J Pediatr Gastroenterol Nutr. 2013 Jan;56(1):40-5. doi: 10.1097/MPG.0b013e318268a9a4.
The aim of the present study was to investigate the segment- and time-related changes in rat short bowel syndrome and construct a 4-dimensional (4D) geometrical model of intestinal adaptation.
Sprague-Dawley rats were divided into 3 groups: 2-day, 7-day, and 15-day postresection groups in which 75% of the jejunoileum was removed. Histological and morphometrical parameters in the remaining proximal to distal intestinal segments, from the jejunum to the distal colon, were comparatively evaluated in the groups. The data were used to construct a 4D geometric model in which villi were considered as cylinders, and their surface area was expressed as cylinder lateral area.
Major adaptive changes were observed in the ileum consisting of an increase in both the diameter of base and the height of villi. A parallel reduction in their number/mm was observed. The resulting ileal architecture was characterized by a limited number of large villi. An opposite pattern was observed in the jejunum whose postresection structure consisted of an increased number of villi. No changes were observed in the colon. Postresection restructuring was early and faster in the ileum than in the jejunum resulting in an increase in absorptive area of 81.5% and 22.5% in the ileum and jejunum, respectively.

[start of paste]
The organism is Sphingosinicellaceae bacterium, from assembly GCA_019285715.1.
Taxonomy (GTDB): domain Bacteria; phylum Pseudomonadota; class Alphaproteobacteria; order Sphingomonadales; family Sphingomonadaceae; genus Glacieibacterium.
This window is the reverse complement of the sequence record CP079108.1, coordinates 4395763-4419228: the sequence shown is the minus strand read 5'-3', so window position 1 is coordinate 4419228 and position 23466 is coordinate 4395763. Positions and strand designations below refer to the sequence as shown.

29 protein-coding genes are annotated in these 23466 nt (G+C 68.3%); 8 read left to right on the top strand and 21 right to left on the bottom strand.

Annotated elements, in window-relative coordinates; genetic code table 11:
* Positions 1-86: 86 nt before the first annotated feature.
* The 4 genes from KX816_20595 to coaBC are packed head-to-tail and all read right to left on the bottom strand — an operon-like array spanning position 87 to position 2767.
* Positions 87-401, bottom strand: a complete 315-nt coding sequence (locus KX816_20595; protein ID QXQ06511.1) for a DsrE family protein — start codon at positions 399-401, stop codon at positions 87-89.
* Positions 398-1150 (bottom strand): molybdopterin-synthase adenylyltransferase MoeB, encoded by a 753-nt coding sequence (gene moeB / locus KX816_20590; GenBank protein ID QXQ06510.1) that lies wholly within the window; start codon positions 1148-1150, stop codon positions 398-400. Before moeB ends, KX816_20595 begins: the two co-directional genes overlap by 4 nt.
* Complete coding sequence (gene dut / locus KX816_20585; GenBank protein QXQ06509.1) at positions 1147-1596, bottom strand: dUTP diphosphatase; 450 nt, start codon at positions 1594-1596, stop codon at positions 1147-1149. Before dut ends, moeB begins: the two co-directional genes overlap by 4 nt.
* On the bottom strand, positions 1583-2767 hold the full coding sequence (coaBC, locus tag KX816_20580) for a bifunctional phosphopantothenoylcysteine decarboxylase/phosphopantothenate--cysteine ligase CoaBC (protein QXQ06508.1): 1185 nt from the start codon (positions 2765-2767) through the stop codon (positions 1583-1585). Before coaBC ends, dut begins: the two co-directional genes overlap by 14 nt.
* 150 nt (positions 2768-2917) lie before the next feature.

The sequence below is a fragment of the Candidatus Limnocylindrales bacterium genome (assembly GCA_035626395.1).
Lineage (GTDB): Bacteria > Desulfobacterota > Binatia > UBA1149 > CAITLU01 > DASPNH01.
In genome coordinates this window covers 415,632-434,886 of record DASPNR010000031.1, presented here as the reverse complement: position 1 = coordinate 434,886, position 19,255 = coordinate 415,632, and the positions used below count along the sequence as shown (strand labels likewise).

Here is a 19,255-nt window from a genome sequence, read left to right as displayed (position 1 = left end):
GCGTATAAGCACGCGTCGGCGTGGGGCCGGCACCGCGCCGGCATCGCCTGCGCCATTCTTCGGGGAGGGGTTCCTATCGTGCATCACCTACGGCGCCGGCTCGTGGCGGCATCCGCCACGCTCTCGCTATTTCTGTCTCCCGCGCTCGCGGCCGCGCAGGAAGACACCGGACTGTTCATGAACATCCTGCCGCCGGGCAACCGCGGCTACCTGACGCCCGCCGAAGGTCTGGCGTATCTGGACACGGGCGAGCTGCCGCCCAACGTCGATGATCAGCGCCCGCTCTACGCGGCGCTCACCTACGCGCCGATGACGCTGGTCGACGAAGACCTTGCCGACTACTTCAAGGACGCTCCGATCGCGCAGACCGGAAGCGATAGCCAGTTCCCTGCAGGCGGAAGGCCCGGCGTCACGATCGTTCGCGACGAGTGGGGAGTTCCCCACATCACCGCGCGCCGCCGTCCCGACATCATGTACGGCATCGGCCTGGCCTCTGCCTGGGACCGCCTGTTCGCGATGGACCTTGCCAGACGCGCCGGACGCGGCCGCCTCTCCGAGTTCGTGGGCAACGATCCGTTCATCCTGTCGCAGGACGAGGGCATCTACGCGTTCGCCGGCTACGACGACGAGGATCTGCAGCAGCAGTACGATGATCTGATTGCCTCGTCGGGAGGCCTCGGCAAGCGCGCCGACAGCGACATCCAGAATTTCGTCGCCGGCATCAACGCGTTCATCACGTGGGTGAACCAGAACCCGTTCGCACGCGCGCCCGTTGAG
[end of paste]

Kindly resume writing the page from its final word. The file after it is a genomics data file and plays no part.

Postresection adaptation is intestinal segment-specific because all of the major changes occur in the ileum rather than in the jejunum. Sparing ileal segments during resection may improve the outcome of patients undergoing extensive intestinal resection. Our 4D model can be used to test interventions aimed at optimizing postresection intestinal adaptation.